Interest in the myriad depictions of public relations in popular culture has grown exponentially since Karen Russell Miller, Ph.D. published the classic research study, Public Relations in Film and Fiction: 1930-1995 in the Journal of Public Relations Research (1999). Scholars have approached the study of public relations in popular culture from a variety of epistemological standpoints, leading naturally to various methodological choices. Others have employed a pedagogical approach—using popular culture to explain public relations concepts in the classroom. Each publication adds to the scholarly body of knowledge about the phenomenon of public relations in popular culture.
Some scholars have investigated representations of public relations in specific media texts. Their work has included Promoting the Vampire Rights Amendment: Public Relations, Postfeminism and True Blood, (Fitch, 2015, Public Relations Review); a special issue of The Black Scholar on Scandal [Scandalicious: Scandal, Social Media, and Shonda Rhimes’ Auteurist Juggernaut, (Everett, 2015); Shonda Rhimes, Scandal, and the Politics of Crossing Over (Erigha, 2015); Trope & Associates: Olivia Pope’s Scandalous Blackness (Pixley, 2015); If Loving Olitz is Wrong, I Don’t Wanna Be Right: ABC’s Scandal and the Affect of Black Female Desire (Warner, 2015); The Sound of Scandal: Crisis Management and the Musical Mediation of Racial Desire (Monk-Payton, 2015)] and Using the West Wing for Problem-Based Learning in Public Relations Courses, (Smudge & Luecke, 2005, Communication Teacher).
Other scholars have explored public relations occupations represented in popular culture. Their work include Feminization of the Film? Occupational Roles of Public Relations Characters in Movies (Lambert & White, 2012, Public Relations Journal); Popular Culture’s Image of the PR Image Consultant: The Celebrity in Crisis (Ames, 2012, The Image of the Journalist in Popular Culture Journal), and The Image of the Government Flack: Movie Depictions of Public Relations in Public Administration (Lee, 2001, Public Relations Review) and follow-up Flicks of Government Flacks: The Sequel (Lee, 2009, Public Relations Review).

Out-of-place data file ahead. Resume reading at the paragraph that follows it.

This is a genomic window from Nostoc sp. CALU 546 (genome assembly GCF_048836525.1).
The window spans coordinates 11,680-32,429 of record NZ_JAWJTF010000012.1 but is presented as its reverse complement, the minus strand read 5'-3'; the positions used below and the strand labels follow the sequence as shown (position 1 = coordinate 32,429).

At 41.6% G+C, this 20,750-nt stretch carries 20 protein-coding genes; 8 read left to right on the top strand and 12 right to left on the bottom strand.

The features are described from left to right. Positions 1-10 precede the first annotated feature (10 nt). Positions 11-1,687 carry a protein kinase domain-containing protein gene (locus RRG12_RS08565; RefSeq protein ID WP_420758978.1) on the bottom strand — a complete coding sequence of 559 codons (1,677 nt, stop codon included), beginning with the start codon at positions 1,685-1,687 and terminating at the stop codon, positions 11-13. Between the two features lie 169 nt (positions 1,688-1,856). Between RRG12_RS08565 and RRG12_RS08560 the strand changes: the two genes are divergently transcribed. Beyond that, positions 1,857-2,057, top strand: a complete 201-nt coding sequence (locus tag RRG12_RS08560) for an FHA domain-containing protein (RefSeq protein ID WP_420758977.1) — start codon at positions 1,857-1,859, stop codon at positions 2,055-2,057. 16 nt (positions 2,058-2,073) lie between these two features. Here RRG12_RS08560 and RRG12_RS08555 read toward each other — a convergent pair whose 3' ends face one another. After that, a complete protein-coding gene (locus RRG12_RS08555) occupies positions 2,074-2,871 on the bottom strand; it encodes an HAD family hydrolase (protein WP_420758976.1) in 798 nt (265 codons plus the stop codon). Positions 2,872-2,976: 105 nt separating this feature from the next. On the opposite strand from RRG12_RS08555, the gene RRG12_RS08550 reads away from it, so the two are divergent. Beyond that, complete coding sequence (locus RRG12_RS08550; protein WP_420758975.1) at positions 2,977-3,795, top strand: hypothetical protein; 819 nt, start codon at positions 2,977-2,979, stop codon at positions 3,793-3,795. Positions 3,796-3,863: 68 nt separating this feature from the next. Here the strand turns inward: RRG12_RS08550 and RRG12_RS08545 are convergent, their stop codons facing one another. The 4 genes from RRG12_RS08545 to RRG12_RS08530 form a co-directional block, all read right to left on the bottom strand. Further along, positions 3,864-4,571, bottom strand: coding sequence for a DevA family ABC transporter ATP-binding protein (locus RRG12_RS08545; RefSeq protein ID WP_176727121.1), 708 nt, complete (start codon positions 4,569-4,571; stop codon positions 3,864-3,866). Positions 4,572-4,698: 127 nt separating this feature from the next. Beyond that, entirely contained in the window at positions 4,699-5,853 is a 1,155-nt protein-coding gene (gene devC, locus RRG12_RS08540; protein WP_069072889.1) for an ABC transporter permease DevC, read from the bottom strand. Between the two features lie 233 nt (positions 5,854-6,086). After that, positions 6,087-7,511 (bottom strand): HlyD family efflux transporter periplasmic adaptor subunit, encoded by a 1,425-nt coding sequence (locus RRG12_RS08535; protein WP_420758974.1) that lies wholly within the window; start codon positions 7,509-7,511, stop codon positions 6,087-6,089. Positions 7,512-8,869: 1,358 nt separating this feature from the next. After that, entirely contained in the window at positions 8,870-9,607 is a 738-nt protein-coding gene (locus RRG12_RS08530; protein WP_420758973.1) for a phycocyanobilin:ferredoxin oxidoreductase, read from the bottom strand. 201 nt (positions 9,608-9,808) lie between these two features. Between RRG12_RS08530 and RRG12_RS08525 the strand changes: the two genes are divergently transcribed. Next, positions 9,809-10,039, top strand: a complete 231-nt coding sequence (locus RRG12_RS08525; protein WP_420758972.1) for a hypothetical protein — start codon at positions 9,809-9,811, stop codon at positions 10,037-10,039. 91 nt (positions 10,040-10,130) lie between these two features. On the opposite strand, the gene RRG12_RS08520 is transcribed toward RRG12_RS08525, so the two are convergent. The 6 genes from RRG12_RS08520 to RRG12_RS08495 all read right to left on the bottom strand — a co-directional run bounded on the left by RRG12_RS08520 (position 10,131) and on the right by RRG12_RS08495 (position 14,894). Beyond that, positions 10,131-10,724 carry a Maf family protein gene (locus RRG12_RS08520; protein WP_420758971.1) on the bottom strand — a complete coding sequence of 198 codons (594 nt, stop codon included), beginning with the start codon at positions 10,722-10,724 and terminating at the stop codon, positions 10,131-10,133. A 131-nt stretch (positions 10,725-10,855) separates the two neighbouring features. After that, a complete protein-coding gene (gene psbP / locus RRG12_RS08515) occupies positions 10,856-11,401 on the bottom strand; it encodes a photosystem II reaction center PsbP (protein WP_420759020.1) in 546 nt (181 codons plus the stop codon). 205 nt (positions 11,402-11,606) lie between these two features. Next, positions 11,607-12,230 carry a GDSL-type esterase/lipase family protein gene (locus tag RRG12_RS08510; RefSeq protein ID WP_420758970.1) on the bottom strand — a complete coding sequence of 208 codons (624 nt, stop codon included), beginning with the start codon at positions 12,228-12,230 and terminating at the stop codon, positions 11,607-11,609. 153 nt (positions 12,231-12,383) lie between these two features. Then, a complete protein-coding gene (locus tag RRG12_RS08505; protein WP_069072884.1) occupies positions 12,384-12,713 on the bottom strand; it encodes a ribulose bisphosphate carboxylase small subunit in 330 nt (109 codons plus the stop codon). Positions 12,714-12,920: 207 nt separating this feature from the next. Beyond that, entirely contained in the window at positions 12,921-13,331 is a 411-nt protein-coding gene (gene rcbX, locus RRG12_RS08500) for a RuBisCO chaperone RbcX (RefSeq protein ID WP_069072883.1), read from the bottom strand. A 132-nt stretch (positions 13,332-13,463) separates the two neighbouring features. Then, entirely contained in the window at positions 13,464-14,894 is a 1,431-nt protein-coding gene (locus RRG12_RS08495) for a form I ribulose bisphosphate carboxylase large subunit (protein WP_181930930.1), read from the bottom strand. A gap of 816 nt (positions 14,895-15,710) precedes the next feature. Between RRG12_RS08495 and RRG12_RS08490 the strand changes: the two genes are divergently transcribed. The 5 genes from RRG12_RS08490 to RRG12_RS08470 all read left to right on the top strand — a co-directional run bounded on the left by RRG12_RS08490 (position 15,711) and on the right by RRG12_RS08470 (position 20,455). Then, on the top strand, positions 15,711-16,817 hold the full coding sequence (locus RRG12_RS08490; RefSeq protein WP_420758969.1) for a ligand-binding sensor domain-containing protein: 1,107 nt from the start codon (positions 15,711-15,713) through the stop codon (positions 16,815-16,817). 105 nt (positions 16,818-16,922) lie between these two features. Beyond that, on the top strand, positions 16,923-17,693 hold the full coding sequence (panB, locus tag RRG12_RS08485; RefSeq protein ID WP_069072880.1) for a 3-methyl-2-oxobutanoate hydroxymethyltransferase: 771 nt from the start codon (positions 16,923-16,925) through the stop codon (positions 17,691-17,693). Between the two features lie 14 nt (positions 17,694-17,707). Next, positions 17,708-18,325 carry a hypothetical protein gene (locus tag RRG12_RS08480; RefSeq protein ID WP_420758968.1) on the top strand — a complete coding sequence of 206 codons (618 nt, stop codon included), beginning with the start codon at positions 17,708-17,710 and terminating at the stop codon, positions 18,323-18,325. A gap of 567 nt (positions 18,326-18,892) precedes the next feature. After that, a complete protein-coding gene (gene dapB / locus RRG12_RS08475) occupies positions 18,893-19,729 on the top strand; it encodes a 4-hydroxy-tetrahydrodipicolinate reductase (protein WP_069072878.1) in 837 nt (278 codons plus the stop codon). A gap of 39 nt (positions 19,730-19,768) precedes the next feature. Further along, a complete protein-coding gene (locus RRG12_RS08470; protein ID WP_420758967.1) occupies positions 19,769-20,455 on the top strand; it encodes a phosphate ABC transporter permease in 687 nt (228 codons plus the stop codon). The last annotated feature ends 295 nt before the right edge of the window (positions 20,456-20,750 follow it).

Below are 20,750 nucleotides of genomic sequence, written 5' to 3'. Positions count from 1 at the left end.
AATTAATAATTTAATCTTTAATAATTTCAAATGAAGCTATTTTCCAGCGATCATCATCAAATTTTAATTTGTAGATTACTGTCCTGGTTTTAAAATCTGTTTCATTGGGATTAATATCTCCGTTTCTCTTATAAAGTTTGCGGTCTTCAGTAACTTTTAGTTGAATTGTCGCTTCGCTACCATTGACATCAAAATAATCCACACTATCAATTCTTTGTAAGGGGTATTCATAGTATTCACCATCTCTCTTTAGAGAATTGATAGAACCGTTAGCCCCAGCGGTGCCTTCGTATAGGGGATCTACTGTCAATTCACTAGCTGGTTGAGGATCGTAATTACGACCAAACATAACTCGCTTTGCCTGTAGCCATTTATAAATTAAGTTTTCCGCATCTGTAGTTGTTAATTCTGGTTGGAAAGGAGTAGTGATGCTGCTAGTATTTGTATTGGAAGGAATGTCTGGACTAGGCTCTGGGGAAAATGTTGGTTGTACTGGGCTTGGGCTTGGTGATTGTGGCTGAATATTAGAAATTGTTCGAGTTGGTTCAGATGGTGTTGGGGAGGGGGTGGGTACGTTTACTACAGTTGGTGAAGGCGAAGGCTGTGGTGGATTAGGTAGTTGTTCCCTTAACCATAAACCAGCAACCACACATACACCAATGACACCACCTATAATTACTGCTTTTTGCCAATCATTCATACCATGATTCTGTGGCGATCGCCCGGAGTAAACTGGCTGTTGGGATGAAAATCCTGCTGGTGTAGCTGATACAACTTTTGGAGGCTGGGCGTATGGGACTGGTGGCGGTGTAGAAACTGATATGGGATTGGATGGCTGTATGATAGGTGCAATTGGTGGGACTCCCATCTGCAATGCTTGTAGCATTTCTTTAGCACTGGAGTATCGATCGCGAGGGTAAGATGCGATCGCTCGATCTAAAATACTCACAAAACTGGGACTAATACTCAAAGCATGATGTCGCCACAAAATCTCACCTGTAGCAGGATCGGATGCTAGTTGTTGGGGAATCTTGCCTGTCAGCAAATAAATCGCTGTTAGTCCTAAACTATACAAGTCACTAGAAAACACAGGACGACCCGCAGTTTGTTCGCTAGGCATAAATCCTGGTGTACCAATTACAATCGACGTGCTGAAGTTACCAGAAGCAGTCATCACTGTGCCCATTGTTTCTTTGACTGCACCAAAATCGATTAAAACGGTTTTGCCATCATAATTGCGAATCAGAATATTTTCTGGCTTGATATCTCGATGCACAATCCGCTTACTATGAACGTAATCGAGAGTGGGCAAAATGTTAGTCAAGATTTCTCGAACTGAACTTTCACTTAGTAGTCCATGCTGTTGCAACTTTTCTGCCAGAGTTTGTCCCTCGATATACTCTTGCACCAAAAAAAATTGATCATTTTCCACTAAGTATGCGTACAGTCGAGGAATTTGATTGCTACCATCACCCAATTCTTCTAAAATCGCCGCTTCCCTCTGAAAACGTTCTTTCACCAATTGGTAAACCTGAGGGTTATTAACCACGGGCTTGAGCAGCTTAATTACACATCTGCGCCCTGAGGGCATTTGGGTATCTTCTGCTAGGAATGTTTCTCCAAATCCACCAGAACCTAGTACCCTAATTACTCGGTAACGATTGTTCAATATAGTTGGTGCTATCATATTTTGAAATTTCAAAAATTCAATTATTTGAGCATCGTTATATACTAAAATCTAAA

Gendered depictions of public relations in popular culture have also garnered research interest. Girls on Screen: How Film and Television Depict Women in Public Relations (Johnston, 2010, PRism Online PR Journal) focuses on portrayals of the public relations industry, while Young Women and Consumer Culture (McRobbie, 2008, Cultural Studies) takes a broader view, including public relations representations in a broader study.
Although television characters were analyzed in Learning about Public Relations from Television: How is the Profession Portrayed? (Yoon, & Black, 2011, Communication Science), film has been the context of choice for several scholars. Their work includes Cinema Spin: Exploring Film Depictions of Public Relations Practitioners (Lambert, 2011, Communication Teacher); PR Goes to the Movies: The Image of Public Relations Improves From 1996 to 2008 (Ames, 2010, Public Relations Review); Public Relations and Hollywood: A Fistful of Publicity (Tilson, 2003, Public Relations Quarterly), and Public Relations on Screen: 17 Films to see (Tavcar, 1993, Public Relations Quarterly).
Movies and television depictions took center stage in the ambitious meta-analysis The Image of the Public Relations Practitioner in Movies and Television, 1901-2011 (Saltzman, 2012, The Image of the Journalist in Popular Culture Journal).